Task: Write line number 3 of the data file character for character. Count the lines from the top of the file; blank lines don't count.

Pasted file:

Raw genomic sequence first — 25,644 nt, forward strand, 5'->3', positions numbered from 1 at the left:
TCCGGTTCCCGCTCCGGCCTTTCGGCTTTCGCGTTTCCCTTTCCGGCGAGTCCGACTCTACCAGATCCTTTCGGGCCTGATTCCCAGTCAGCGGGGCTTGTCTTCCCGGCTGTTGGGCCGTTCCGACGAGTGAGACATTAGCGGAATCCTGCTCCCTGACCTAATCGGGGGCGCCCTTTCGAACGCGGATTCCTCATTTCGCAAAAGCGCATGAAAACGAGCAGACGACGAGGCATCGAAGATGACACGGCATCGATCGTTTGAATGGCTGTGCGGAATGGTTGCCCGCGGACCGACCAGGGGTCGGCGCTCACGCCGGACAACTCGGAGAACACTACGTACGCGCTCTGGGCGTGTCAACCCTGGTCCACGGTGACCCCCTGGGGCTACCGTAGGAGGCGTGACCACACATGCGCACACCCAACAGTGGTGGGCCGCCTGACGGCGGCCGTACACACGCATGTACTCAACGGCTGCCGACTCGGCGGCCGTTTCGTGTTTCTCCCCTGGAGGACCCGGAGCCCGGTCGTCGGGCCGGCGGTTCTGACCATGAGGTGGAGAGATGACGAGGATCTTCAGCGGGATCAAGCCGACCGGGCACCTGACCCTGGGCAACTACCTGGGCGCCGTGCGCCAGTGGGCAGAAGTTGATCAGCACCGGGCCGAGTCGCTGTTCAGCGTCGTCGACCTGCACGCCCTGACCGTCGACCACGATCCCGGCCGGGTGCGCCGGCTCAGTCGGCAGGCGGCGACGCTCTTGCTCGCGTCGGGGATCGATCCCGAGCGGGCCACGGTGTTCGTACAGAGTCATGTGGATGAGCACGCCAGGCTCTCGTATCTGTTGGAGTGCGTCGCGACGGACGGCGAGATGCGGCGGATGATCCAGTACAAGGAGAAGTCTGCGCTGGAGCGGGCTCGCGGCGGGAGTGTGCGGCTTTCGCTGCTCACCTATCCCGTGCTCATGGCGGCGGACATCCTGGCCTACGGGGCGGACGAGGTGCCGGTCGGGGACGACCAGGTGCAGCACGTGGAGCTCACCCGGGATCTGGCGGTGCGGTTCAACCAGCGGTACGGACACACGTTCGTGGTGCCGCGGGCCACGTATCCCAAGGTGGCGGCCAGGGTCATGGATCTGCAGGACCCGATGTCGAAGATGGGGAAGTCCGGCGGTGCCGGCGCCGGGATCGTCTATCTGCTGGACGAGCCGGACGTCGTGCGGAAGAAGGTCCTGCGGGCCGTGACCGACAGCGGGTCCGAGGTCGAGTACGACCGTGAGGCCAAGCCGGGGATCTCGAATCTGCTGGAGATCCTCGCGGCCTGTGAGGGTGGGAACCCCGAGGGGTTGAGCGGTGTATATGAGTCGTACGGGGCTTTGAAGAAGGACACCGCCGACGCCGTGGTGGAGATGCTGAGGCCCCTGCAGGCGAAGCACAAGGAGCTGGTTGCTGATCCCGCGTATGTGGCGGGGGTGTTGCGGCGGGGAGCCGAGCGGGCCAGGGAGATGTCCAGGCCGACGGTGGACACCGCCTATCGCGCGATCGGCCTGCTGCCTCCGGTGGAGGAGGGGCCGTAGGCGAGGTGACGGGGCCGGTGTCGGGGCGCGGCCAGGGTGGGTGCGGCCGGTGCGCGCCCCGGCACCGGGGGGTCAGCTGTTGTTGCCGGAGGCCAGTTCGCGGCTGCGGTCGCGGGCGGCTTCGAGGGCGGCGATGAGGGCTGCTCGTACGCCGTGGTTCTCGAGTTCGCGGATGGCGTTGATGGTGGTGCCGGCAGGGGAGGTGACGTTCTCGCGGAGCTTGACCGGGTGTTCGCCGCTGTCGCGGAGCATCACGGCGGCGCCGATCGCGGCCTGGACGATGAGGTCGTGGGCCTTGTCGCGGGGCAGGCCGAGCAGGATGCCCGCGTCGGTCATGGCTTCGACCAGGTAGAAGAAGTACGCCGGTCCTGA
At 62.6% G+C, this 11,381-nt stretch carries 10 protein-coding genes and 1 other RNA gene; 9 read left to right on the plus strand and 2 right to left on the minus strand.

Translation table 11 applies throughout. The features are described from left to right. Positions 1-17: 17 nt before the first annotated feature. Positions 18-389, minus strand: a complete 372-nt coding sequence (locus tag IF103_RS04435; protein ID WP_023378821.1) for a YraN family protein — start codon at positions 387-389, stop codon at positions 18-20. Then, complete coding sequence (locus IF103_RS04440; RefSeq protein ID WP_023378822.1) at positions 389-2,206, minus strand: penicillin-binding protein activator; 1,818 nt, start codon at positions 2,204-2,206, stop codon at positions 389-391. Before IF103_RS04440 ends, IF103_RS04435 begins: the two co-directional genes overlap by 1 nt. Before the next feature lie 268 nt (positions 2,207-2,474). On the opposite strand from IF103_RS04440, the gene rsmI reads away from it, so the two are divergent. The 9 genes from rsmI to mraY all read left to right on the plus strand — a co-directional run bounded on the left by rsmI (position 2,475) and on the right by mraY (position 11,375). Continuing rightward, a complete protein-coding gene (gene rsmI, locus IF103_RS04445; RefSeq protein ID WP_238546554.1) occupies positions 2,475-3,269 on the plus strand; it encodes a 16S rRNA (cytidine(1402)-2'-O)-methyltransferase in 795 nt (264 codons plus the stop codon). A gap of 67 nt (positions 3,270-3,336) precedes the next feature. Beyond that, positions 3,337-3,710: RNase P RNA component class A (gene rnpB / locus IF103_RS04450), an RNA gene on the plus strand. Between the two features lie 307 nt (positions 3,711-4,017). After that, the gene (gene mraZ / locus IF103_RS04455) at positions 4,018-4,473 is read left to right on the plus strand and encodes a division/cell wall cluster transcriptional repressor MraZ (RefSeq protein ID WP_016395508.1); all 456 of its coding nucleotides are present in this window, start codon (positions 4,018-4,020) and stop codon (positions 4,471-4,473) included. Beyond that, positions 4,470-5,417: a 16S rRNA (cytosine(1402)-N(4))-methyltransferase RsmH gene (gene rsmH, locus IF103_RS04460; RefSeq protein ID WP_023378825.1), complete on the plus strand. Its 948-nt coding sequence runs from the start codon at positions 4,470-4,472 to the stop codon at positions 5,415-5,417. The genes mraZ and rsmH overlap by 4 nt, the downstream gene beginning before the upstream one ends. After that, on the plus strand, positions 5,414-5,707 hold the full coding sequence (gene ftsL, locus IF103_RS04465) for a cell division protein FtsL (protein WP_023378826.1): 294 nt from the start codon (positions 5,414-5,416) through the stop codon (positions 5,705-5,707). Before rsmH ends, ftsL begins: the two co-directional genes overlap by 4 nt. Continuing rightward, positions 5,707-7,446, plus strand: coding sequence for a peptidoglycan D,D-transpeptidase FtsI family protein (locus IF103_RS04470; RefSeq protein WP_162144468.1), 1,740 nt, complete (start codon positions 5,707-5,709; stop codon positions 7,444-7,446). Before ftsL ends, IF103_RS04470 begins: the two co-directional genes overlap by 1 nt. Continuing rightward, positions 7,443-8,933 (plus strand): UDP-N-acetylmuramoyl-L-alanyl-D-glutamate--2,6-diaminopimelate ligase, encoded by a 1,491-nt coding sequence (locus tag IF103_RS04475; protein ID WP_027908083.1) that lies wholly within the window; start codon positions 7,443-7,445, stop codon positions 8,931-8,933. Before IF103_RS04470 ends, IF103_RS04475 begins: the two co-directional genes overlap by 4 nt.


At 62.6% G+C, this 11,381-nt stretch carries 10 protein-coding genes and 1 other RNA gene; 9 read left to right on the plus strand and 2 right to left on the minus strand.